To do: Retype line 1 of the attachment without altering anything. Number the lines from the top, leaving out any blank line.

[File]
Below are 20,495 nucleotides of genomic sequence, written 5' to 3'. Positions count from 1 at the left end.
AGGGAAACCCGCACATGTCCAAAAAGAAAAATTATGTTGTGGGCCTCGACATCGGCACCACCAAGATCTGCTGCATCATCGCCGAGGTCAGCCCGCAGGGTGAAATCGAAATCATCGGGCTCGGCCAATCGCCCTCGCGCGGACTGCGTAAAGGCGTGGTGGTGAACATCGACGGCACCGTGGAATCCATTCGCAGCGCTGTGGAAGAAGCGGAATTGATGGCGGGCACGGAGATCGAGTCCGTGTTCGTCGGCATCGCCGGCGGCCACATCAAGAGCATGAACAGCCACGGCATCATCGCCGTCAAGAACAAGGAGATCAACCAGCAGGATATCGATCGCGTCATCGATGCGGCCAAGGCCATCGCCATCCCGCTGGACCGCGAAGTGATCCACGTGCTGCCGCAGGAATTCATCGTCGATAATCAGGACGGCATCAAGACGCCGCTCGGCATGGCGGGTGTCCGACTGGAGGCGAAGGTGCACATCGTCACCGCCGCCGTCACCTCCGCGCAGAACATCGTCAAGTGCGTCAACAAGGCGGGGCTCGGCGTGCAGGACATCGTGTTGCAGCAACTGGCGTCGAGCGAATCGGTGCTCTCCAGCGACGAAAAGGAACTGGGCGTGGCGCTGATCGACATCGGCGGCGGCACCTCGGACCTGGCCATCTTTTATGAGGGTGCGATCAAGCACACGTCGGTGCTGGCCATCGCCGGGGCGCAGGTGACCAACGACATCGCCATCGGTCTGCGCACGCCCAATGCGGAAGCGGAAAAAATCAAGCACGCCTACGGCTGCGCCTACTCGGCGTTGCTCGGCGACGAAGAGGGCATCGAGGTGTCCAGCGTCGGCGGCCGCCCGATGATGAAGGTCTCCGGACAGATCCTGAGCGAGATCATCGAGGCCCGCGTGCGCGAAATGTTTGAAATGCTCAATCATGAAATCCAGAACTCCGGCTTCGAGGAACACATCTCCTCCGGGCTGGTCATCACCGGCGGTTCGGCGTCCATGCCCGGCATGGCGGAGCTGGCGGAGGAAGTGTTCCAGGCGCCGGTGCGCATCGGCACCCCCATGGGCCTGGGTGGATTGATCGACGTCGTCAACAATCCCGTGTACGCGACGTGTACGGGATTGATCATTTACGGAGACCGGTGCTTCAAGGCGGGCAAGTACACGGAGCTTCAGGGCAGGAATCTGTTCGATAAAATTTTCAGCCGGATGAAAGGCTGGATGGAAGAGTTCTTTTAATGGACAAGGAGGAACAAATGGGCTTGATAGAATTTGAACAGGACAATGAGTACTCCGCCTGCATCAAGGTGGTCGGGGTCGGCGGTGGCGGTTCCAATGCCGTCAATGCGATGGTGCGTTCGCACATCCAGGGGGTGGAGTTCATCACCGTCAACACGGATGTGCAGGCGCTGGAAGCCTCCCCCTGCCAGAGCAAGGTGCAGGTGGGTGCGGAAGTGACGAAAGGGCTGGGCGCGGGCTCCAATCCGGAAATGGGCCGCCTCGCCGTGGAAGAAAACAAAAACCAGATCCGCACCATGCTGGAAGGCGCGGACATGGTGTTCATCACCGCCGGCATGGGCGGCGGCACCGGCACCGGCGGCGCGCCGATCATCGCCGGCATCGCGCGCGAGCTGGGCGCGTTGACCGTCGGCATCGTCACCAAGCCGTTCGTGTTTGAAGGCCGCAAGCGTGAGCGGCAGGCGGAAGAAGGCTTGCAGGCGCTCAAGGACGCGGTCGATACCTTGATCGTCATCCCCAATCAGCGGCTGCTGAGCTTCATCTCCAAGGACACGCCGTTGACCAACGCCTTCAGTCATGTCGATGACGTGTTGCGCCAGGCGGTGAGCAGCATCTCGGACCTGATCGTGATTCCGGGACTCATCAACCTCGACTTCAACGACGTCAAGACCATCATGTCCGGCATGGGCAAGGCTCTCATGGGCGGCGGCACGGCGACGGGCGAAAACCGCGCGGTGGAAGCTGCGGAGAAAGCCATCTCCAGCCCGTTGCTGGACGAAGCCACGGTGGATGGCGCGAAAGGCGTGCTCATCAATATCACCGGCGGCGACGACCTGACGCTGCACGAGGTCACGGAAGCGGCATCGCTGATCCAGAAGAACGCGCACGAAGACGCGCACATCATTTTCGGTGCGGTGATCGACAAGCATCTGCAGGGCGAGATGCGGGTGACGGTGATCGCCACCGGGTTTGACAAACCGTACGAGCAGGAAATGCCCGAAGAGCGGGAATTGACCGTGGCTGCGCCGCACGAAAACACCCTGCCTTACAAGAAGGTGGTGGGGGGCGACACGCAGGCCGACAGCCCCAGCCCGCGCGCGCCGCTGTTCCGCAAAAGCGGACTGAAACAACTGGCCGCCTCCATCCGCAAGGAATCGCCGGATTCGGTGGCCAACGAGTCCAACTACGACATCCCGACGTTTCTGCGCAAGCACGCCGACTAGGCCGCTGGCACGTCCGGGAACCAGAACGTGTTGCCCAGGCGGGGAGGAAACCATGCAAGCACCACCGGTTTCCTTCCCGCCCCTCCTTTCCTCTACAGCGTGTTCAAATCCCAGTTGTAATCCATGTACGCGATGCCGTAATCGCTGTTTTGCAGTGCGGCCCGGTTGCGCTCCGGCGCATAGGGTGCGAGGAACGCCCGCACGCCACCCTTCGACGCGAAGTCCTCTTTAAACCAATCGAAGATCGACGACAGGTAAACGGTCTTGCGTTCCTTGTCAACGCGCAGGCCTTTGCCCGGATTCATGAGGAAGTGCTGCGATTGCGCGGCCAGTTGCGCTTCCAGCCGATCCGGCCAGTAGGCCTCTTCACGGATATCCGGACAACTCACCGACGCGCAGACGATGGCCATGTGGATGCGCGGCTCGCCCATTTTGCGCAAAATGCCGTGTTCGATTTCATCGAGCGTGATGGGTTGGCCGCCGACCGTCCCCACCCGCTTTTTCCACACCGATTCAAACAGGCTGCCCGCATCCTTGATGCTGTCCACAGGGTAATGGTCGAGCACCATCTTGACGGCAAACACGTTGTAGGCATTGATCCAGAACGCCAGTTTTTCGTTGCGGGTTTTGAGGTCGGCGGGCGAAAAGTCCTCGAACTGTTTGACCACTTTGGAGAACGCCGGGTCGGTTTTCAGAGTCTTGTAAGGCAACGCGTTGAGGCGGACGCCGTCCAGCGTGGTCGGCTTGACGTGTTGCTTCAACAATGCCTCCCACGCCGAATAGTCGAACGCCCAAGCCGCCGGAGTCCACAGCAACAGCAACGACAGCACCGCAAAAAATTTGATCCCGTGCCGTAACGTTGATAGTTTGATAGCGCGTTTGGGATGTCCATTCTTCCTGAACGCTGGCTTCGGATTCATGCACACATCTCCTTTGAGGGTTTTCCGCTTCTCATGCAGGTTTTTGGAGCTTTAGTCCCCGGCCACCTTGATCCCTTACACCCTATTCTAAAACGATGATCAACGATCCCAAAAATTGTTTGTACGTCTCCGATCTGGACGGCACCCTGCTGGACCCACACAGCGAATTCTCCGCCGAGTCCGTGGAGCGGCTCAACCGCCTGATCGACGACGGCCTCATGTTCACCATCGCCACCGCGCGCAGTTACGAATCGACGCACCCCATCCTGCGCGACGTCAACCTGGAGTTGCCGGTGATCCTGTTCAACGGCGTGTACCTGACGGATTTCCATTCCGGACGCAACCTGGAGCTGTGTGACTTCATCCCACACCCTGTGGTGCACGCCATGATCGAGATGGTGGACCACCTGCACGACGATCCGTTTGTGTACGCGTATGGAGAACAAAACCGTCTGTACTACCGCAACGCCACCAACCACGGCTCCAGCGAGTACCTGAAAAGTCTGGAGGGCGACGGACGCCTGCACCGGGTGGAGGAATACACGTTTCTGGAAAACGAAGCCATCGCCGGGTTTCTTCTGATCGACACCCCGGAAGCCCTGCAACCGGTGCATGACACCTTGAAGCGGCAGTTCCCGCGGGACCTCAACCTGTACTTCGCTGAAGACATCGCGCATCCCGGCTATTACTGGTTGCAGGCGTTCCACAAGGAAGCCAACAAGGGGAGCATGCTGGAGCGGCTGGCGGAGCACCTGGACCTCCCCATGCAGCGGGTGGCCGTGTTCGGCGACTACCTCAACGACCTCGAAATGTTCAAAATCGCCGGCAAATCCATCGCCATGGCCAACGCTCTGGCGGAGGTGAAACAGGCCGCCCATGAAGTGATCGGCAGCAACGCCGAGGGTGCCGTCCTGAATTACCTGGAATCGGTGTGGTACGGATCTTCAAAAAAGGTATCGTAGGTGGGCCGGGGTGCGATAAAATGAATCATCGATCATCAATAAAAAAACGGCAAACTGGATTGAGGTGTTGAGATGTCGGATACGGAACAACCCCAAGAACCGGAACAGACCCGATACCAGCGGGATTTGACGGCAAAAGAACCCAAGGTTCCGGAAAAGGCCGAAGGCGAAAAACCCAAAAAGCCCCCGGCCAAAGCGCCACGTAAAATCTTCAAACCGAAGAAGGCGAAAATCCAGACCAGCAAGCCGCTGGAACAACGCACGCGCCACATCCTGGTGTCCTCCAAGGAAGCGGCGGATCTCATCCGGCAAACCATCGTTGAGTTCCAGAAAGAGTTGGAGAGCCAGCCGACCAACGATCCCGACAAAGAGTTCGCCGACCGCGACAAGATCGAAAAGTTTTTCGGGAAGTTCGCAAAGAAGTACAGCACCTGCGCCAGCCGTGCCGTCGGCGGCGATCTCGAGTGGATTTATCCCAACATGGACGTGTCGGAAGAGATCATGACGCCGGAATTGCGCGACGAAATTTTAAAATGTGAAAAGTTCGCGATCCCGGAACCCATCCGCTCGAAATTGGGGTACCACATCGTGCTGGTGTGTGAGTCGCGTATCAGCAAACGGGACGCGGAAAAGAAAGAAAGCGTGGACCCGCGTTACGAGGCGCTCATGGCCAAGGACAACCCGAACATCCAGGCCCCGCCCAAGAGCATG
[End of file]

Below are 20,495 nucleotides of genomic sequence, written 5' to 3'. Positions count from 1 at the left end.